According to studies, literary fiction in particular develops emotional literacy. Rich with subtext and nuance, it forces us to try our minds and sort out for ourselves what various characters are thinking and feeling. With so much unsaid, we must fill in the blanks. It’s a bit of an emotional logic puzzle.

And perhaps because of this, when researchers tested one thousand participants in theory of mind, by asking them to identify the emotions of strangers based solely on photos of eyes, those with greater familiarity with literary works scored higher than those exposed primarily to genre fiction. Previous studies measured the theory of mind of participants who read either a literary or genre fiction excerpt. Those who were given the literary sample were better able to read others’ emotions afterward.

Genre fiction, in its defense, has virtues in its own right. Studies suggest that reading books such as the Harry Potter series may alter attitudes toward marginalized people groups. The potential for societal impact is enormous.

As we write, we should consider the value of subtlety, and the impact that our portrayal of different groups might have. The power of fiction, on the individual and the societal level, cannot be overestimated. We as storytellers have a unique potential for influence. Let us use it wisely.

Further reading:

Literary fiction readers understand others’ emotions better, study finds

“Did you feel as if you hated people?”: emotional literacy through fiction

Novel Finding: Reading Literary Fiction Improves Empathy

The Greatest Magic of Harry Potter: Reducing Prejudice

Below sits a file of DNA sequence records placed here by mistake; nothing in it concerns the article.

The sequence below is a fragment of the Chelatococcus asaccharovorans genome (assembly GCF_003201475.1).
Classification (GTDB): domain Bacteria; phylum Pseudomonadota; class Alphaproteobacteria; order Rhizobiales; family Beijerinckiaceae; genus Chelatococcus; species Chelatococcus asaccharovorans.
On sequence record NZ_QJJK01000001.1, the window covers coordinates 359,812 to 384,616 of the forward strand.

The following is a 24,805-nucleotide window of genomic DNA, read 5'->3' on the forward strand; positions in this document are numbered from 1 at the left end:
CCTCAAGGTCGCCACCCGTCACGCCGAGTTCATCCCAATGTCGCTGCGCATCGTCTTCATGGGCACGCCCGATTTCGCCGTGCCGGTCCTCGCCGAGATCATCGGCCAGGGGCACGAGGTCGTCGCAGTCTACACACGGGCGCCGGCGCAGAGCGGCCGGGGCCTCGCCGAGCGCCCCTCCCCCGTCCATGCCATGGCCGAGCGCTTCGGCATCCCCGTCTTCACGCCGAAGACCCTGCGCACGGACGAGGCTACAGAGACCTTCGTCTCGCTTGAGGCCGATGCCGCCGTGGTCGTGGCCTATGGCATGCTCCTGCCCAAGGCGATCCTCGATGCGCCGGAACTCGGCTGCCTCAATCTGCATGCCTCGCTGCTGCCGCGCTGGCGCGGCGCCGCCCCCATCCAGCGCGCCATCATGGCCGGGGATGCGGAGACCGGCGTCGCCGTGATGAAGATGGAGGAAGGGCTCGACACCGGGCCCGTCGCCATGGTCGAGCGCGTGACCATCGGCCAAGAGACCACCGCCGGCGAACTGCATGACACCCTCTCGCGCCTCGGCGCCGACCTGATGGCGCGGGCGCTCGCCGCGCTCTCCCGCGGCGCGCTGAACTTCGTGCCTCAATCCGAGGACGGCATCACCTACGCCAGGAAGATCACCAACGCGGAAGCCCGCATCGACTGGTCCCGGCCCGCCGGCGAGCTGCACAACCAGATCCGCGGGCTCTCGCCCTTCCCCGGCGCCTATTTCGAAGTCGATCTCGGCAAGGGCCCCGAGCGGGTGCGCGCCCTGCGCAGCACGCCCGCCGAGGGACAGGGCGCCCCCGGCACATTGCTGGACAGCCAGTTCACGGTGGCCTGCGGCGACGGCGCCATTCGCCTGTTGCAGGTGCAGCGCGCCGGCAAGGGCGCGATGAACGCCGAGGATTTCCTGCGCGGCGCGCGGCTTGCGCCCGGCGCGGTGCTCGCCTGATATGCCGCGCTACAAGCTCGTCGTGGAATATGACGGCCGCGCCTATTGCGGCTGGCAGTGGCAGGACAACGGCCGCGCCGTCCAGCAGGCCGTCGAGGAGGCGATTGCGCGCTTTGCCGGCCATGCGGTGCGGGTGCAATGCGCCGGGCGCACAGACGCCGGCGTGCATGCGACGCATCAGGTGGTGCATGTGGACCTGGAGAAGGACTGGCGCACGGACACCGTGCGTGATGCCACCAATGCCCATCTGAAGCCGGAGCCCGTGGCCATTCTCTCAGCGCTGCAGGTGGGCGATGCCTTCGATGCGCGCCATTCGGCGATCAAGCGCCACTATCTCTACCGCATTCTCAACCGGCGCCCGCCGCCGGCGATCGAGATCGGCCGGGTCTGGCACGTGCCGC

Sensory and motor activation

Spanish researchers found that when participants read words associated with distinct scents—like the Spanish words for coffee and perfume—they showed activity in the primary olfactory cortex that didn’t occur when they read “neutral” words such as the term for chair. In another study, reading metaphors that drew tactile analogies—phrases like “velvet voice” and “leathery hands”—activated the sensory cortex. This didn’t happen when the participants read descriptions such as “pleasing voice” and “strong hands”, which didn’t evoke tactile imagery.

And something similar happens as we read about the characters’ exploits. The motor regions of the brain that we use when performing physical activities and observing others’ movement are also activated when we read about characters doing the same things.

It seems there really is science behind “show, don’t tell”. Evocative imagery immerses readers in the storyworld.

Further reading:

Metaphors activate sensory areas of brain

The Neuroscience of Your Brain on Fiction

Neurological changes

And these effects may last well after we close the cover. One study found that reading the thriller Pompeii by Robert Harris heightened connectivity in language and sensory motor regions of the brain that remained hours after reading assigned passages and at least five days after finishing the book. The researchers believe the changes may last much longer, especially when we’ve read one of our favorite novels.

Our writing will likely stay with our readers, consciously or subconsciously, for some time to come. Consider the emotional as well as the thematic takeaways you hope to impart to your readers.

Further reading:

A novel look at how stories may change the brain

And that’s not to mention the stress relief reading provides, as well as the enormous impact it has on young minds.

Stories, it would seem, are entwined with our very human nature. At last we are beginning to understand how they so move us. And if these are the effects we can see, how much greater those yet unseen?

Thank you, Olivia, for that wonderful post! It was absolutely fascinating. What do you think of these impacts of storytelling? Did you know about any of them beforehand? Does this change how you think about writing? Share in the comments (and be sure to thank Olivia)!